Writing a synopsis is like embalming
A newborn baby while it’s still alive.
That theatres all demand this is alarming—
They want to read the map, not take the drive.
The build-up doesn’t matter—just the kicker.
You have to make them feel it with a feeler.
They want the drama summed up on a sticker
Like some play version of a used-car dealer.
So you remove what makes your play a play—
Suspense, change, dialogue, time, laughs, surprise—
Till only the And Thens are left to say
“And then he did this” or “And then she dies”—
Just so some intern can, from his high chair,
Read it and say: “You didn’t make me care.”
Just like a single building’s not a town,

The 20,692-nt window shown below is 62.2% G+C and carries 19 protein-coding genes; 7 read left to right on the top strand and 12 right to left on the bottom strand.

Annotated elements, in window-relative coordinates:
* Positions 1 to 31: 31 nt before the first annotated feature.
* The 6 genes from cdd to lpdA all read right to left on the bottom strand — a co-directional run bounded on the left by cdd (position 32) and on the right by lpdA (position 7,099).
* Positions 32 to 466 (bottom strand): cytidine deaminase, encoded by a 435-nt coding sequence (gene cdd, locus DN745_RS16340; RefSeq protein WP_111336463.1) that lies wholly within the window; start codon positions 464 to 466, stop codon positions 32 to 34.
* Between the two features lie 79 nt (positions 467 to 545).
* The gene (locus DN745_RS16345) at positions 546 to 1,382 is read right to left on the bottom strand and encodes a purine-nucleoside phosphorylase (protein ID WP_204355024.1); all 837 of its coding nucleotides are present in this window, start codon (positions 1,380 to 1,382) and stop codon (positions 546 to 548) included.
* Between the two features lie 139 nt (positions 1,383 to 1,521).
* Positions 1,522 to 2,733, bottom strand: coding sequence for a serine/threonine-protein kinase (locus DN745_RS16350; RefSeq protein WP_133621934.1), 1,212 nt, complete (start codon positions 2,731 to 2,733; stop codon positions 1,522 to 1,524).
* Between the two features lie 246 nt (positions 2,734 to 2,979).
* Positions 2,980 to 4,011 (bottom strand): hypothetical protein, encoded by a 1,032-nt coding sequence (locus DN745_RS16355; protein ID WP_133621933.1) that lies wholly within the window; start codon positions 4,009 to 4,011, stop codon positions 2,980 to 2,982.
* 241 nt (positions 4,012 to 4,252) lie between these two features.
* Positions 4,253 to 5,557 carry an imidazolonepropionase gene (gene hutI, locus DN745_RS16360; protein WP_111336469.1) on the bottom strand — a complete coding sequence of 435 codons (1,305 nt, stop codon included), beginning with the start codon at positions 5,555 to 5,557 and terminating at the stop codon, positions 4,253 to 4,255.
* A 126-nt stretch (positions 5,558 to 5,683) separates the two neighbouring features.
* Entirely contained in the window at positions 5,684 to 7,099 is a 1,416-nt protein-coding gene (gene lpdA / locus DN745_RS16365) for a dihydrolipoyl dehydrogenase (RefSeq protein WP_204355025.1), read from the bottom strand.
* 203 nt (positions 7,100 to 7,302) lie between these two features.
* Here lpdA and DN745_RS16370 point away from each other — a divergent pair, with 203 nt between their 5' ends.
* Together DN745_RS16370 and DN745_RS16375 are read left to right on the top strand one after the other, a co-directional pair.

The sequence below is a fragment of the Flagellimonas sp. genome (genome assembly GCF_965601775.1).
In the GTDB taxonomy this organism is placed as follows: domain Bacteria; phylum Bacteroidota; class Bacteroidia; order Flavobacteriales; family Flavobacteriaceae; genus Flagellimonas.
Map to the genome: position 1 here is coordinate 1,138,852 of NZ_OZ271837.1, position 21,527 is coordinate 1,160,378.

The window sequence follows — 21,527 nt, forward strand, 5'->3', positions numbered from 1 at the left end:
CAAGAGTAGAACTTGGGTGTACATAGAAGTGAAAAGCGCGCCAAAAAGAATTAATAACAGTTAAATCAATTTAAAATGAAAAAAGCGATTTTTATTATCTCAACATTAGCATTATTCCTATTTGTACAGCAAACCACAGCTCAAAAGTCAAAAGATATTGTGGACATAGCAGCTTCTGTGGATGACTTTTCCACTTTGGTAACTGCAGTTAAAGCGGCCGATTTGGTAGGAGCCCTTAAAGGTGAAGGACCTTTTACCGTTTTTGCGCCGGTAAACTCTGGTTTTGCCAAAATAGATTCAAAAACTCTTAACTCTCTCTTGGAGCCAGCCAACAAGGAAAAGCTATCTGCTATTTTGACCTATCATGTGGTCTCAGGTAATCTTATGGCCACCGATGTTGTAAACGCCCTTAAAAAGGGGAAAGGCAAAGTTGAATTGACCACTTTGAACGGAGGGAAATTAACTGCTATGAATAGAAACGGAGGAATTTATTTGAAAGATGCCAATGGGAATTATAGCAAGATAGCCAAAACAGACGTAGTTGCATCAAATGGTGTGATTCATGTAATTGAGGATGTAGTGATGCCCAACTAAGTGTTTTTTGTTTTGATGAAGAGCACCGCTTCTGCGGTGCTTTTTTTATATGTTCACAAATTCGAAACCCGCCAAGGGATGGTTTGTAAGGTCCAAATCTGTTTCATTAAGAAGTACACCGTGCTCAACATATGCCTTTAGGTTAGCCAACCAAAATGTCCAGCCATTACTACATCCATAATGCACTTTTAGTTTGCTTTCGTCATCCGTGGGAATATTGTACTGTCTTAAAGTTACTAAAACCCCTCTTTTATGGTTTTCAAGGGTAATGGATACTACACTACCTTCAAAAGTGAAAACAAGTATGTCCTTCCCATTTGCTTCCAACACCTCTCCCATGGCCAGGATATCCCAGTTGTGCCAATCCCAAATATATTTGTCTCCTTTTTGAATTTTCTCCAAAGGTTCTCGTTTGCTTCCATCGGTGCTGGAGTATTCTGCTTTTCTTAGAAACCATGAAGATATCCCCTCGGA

Two lines of prose are not two hours of mood.
Plays are like vegetables—you boil them down,
And they become as bland as British food.
The need to sum up so it can be grasped
By baby fingers or the LCD
Is just as poisonous as being asped
By the great viper of conformity—
The snake in the creative garden, who
Catalogues everything by pigeonhole;
Decrees a list of facts defines the true;
Believes that life is body parts, not soul;
And doesn’t want your dialogue or scenes
But just a paragraph on what it means.
A good play’s like a roller coaster ride—
A laugh and scream and thrill delivery system.
And every time someone takes me asideAnd says: “These feelings I should have? Just list ‘em!”
Something inside me dies—and when I grieve,
It rises up, wielding a vengeful knife
Against those fools who actually believe
A tombstone with two dates sums up a life.
When everything must add up at the end,
Like general ledgers audited by Germans,
It’s not a work of art that I’ve just penned—
It’s either how-to manuals or sermons.
You want a message? Here’s a telegram, Pop:
THERE IS NO MUSIC IN A DIAGRAM STOP
Copyright 2015 Matthew J Wells